→Current Church structure: 14 autocephalous churches
The '''Orthodox Church''' is the
same [[Ecclesiology|Church]] founded by [[Jesus Christ]] and his [[apostles]], begun at the day of [[Pentecost]] with the descent of the [[Holy Spirit]] in the year 33 A.D. It is also known (especially in the contemporary West) as the '''Eastern Orthodox Church''' or the '''Greek Orthodox Church'''. It may also be called the Orthodox Catholic Church, the Orthodox Christian Church, the [[One Holy Catholic and Apostolic Church|one, holy, catholic, and apostolic Church]], the [[Body of Christ]], the [[Bride of Christ]], or simply '''the Church'''.
The [[bishop]]s of the Orthodox Churches trace unbroken [[Apostolic succession|succession]] to the very [[apostles]] themselves, therefore ultimately receiving their consecrations from our [[Lord]] [[Jesus Christ]]. All the bishops of the Eastern Orthodox Churches, no matter their titles, are equal in their [[sacrament]]al office. The various titles given to bishops are simply administrative or honorific in their essence. At an [[ecumenical council]], each bishop may cast only one vote, whether he is the Ecumenical Patriarch or simply an [[auxiliary bishop]] without a [[diocese]]. Thus, there is no equivalent to the [[Roman Catholic Church|Roman Catholic]] [[pope|papacy]] within the Eastern Orthodox Churches.
As with its [[Apostolic succession]], the
[[faith ]] held by the Church is that which was handed by [[Jesus Christ|Christ]] to the [[apostles]]. Nothing is added to or subtracted from that deposit of faith which was "handed once for all to the saints" ( [[Book of Jude |Jude]] 3). Throughout history, various [[heresy|heresies]] have afflicted the Church, and at those times the Church makes [[dogma|dogmatic]] pronouncements (especially at [[ecumenical councils]]) delineating in new language what has always been believed by the Church, thus preventing the spread of [[heresy]] and calling to repentance those who [[schism|rend asunder]] the Body of Christ. Its primary statement of faith is the [[Nicene-Constantinopolitan Creed]].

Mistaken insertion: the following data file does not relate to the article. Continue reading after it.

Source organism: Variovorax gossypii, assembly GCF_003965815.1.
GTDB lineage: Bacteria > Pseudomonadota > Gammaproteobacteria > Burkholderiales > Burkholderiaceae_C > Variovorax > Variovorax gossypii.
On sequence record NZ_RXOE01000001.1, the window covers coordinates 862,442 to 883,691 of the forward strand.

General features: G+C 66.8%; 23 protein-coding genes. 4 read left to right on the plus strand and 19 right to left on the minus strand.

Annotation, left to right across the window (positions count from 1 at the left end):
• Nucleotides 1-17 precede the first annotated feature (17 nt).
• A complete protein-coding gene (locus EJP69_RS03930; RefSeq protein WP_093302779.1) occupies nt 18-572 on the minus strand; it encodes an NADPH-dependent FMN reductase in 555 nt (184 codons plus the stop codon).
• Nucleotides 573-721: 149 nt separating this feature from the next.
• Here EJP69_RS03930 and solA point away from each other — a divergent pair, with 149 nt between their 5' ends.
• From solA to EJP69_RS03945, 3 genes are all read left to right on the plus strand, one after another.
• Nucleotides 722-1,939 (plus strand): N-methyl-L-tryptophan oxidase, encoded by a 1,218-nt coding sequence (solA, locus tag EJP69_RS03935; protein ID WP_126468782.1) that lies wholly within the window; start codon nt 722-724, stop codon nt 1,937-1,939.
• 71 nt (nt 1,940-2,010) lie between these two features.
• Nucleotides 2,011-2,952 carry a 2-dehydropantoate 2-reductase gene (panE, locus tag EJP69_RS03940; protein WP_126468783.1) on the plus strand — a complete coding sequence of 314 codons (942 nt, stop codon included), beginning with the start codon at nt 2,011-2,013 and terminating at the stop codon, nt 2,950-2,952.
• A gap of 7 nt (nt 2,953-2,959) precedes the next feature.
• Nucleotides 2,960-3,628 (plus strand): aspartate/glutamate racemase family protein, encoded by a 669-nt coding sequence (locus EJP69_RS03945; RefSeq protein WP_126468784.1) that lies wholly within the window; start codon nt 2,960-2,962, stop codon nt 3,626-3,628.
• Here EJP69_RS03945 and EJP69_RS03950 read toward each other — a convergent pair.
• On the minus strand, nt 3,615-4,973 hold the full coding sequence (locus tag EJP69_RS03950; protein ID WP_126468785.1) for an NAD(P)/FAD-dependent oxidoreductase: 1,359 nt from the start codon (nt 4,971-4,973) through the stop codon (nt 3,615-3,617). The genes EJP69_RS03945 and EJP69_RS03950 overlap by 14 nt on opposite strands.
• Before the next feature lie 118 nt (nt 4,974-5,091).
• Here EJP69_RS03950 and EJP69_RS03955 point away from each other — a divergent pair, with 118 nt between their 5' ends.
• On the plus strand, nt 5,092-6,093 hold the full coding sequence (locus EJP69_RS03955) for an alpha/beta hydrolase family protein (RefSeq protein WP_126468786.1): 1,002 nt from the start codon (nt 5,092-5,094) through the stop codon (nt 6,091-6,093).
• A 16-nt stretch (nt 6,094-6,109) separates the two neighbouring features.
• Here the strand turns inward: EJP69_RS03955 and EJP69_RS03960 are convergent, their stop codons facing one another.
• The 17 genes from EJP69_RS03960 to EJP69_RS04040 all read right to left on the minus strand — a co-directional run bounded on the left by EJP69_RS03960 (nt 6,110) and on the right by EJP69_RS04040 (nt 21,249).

==Very brief history==
Almost two thousand years ago, Jesus Christ, the Son of God, came to earth and founded the Church, through His Apostles and disciples, for the salvation of man. In the years which followed, the Apostles spread the Church and its teachings and founded many churches, all united in faith, worship, and the partaking of the Mysteries (or as they are called in the West, the Sacraments) of the Holy Church. The churches founded by the Apostles themselves include the Patriarchates of Alexandria, Antioch, Jerusalem, and Rome and Constantinople. The [[Church of Alexandria]] was founded by St. Mark, the [[Church of Antioch]] by St Paul, the [[Church of Jerusalem]] by Ss. Peter and James, the [[Church of Rome]] by Ss. Peter and Paul, and [[Church of Constantinople]] by St Andrew. Those founded in later years through the missionary activity of the first churches were the Churches of Sinai, [[Church of Russia|Russia]], [[Church of Greece|Greece]], [[Church of Serbia|Serbia]], [[Church of Bulgaria|
Serbia]], [[Church of Romania| Serbia]], and many others.